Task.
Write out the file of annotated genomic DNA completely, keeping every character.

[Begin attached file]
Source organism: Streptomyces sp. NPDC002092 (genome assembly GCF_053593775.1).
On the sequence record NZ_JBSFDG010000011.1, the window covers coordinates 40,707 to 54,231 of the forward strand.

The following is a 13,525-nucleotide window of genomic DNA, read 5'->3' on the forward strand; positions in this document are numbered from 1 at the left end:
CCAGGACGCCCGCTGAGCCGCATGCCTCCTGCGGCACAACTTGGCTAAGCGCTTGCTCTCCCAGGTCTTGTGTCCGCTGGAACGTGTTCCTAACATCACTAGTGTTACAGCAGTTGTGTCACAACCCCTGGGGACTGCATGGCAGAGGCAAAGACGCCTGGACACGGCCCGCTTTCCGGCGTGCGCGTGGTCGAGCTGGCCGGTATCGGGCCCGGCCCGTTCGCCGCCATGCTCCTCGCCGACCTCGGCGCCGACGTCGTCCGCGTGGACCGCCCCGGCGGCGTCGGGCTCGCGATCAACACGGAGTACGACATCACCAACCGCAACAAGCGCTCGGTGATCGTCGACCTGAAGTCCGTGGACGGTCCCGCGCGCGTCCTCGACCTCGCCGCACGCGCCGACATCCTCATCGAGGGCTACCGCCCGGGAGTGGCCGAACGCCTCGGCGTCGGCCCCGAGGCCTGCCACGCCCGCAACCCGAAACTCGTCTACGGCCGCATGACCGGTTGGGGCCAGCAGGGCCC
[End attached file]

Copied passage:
Source organism: Streptomyces sp. NPDC002092 (genome assembly GCF_053593775.1).
On the sequence record NZ_JBSFDG010000011.1, the window covers coordinates 40,707 to 54,231 of the forward strand.

The following is a 13,525-nucleotide window of genomic DNA, read 5'->3' on the forward strand; positions in this document are numbered from 1 at the left end:
CCAGGACGCCCGCTGAGCCGCATGCCTCCTGCGGCACAACTTGGCTAAGCGCTTGCTCTCCCAGGTCTTGTGTCCGCTGGAACGTGTTCCTAACATCACTAGTGTTACAGCAGTTGTGTCACAACCCCTGGGGACTGCATGGCAGAGGCAAAGACGCCTGGACACGGCCCGCTTTCCGGCGTGCGCGTGGTCGAGCTGGCCGGTATCGGGCCCGGCCCGTTCGCCGCCATGCTCCTCGCCGACCTCGGCGCCGACGTCGTCCGCGTGGACCGCCCCGGCGGCGTCGGGCTCGCGATCAACACGGAGTACGACATCACCAACCGCAACAAGCGCTCGGTGATCGTCGACCTGAAGTCCGTGGACGGTCCCGCGCGCGTCCTCGACCTCGCCGCACGCGCCGACATCCTCATCGAGGGCTACCGCCCGGGAGTGGCCGAACGCCTCGGCGTCGGCCCCGAGGCCTGCCACGCCCGCAACCCGAAACTCGTCTACGGCCGCATGACCGGTTGGGGCCAGCAGGGCCC